We live in an increasingly connected world.
Cisco has estimated that by 2020 there will be 50 billion Internet-connected devices globally. Some will take the form of screens we see every day like tablets, smartphones and watches; others will be items like vehicles, clothing or household appliances. Even more exciting are the form factors that we haven’t even been exposed to yet.
All of these devices have the potential to integrate payments. But consumers will demand a payments experience that is seamless, convenient and secure.
Below are some key trends and opportunities that will allow Canadians to make digital payments more often and more easily.
Increasing uptake of NFC mobile payments
In Canada we are very bullish about NFC and its ability to provide an interoperable, scalable and secure mobile payment experience for Canadians. According to Visa Canada’s recent quarterly report, the Visa Canada Digital Commerce Index, 68 per cent of smartphone owners are aware of Near Field Communication (NFC) or Quick Response (QR) Codes, with 65 per cent likely to make NFC or QR payments over the next six months.
NFC is now being deployed in virtually every smartphone and is supported by the largest mobile operating systems (iOS, Android and BlackBerry). Canadian banks have embraced NFC more than any other market. Desjardins, CIBC, RBC, Scotiabank and TD have all successfully developed and deployed NFC payments to their customers.
This market momentum bodes well for the adoption of HCE, or Host Card Emulation, which effectively allows NFC payments with Android devices by reducing commercial and technical complexities. With more smartphones per capita than most other countries and high levels of contactless card bank issuance and merchant acceptance, Canada is poised to lead the world in NFC payments and HCE adoption bringing our consumers more choice than ever.
Smooth shopping in an “omni-channel” world
The overlap of face-to-face and remote commerce means physical retailers can collect payment through eCommerce, and eCommerce retailers can collect payment on delivery through a mobile device. Consumers want to be able to purchase products and services anywhere at anytime or “omni-channel”, so online, via mobile, and in-store at point-of-sale.
As a result, progressive retailers will provide shopping experiences that consistently inform and deliver value at both physical and online shopping sites.
Consider how style icon Burberry is using its flagship store in London to bring the best of online shopping to the brick and mortar experience: interactive mirrors transform into personalized screens so that when a customer brings an item close to a screen or a dressing room mirror, embedded RFID tags activate specific content related to that item. These mirrors literally reflect the information consumers are accustomed to seeing when they shop online.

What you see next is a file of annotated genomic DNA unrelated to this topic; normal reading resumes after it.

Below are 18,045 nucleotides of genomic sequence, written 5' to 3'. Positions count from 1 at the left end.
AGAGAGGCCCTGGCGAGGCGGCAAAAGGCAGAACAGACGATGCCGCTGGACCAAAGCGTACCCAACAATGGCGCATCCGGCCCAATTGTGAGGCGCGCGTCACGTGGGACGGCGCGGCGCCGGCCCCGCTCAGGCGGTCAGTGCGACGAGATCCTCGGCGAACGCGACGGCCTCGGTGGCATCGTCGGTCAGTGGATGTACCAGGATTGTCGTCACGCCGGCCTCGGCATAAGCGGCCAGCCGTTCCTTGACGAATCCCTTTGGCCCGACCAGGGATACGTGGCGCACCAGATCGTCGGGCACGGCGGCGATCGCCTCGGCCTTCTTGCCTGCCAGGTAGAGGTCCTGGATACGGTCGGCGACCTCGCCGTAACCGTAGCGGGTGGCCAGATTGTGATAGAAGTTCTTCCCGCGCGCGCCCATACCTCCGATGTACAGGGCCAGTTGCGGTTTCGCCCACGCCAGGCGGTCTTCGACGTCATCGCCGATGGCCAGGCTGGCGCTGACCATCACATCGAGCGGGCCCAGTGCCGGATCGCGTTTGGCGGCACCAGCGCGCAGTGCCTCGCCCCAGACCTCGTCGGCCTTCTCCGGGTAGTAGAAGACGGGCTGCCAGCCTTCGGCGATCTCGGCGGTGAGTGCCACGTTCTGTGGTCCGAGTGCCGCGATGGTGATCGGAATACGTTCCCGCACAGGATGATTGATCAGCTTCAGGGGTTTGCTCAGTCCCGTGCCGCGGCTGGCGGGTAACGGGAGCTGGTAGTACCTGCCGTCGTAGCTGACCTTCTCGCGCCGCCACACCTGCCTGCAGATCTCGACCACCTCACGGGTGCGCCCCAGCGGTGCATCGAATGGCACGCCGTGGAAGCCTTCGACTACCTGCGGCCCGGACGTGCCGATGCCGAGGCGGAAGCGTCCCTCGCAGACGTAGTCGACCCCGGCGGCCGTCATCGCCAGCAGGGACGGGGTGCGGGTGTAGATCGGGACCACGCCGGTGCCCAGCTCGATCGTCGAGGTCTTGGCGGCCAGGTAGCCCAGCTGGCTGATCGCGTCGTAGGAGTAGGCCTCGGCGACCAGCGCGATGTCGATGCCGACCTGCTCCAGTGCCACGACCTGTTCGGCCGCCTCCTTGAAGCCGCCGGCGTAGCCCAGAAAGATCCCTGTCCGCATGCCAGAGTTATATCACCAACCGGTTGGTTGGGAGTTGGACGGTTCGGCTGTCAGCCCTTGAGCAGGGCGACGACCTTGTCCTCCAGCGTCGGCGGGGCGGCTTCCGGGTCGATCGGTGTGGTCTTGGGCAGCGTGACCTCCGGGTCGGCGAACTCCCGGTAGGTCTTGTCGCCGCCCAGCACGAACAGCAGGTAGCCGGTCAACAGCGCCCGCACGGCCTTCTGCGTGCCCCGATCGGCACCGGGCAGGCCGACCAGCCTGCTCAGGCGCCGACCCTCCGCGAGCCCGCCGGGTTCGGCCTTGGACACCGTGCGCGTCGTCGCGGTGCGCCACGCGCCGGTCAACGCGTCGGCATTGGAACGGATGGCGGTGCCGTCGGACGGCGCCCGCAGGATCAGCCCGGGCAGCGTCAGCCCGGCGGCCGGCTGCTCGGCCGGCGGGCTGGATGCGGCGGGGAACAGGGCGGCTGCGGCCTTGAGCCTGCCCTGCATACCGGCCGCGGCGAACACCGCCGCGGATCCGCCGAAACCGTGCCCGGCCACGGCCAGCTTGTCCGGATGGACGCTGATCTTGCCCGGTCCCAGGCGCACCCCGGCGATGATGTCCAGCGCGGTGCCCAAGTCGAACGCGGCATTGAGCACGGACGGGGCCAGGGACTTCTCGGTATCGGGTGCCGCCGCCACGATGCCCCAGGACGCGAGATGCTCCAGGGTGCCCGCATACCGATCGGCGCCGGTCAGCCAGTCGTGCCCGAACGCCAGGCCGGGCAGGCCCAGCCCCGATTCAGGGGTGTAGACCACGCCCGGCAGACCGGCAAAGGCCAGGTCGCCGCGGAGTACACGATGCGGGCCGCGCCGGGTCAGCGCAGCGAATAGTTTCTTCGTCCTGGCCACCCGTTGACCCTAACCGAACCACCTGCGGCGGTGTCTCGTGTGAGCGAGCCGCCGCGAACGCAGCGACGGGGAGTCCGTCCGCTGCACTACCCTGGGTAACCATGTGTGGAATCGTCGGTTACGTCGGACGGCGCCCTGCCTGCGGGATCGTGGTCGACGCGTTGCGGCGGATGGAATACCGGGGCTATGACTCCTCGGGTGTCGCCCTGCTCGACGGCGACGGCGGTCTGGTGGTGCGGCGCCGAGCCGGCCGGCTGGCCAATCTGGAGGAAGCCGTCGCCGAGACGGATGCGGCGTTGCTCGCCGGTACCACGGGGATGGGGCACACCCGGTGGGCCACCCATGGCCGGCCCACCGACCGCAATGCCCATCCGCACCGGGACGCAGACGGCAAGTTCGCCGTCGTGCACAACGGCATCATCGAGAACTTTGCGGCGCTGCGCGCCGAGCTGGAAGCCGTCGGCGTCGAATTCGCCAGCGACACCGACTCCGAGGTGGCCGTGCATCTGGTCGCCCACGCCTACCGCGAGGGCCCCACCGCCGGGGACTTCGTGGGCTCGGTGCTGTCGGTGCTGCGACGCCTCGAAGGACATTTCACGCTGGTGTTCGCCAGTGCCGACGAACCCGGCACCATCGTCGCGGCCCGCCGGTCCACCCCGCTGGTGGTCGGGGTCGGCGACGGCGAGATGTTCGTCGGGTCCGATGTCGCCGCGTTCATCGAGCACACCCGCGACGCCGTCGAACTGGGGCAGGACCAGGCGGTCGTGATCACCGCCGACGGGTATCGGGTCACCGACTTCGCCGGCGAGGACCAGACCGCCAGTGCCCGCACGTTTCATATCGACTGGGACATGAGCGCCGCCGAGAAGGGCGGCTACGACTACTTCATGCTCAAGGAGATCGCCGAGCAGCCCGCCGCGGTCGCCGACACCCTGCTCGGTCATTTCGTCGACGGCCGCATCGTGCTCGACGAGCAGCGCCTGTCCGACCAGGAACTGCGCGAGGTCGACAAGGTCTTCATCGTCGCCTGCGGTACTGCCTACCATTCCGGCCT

Still, though, online shopping cart abandonment remains a real issue for both online retailers and consumers. The Visa Canada Digital Commerce Index showed 47 per cent of online shoppers abandoned a purchase prior to completing payment within the past three months. And security is still a top consideration – only 65 per cent of PC users and 55 per cent of smartphone users trust the security on their devices when making an online purchase.
Addressing both issues is paramount. We are helping spearhead “tokenization” technology that replaces your 16-digit credit card numbers with a digital proxy or “token” identifying who you are without exposing any of your account details. Tokenization generates a unique digital account number that is a proxy for the primary card number and is used to facilitate the payment. Digital account numbers are device-specific, meaning they are designed to make purchases with a specific mobile device. In the event that the device is lost or stolen, the digital account number can be disabled without the need to reissue the primary payment card.
Completely eliminating friction in the online checkout process is a key goal for Canadian retailers who are keen to facilitate more online payments, and for consumers, who don’t want the tedious process of entering their card number and shipping information. We launched Visa Checkout to enable consumers to store and use any major credit or debit card and securely speed through an online checkout with just a username and password.
We also plan to make our products, services and payment capabilities easier to access. We will provide APIs, SDKs and reference apps via a simple and intuitive developer center to allow clients, partners and developers direct access to our network to rapidly iterate new, safe, frictionless payment products and experiences that leverage Visa’s global network.
Clearly, momentum around mobile payments is building. Next month I’ll pack my bags and head to Mobile World Congress/MWC where I am looking forward to great discussions about developments around the world. Stay tuned for news from MWC and definitely more exciting innovation.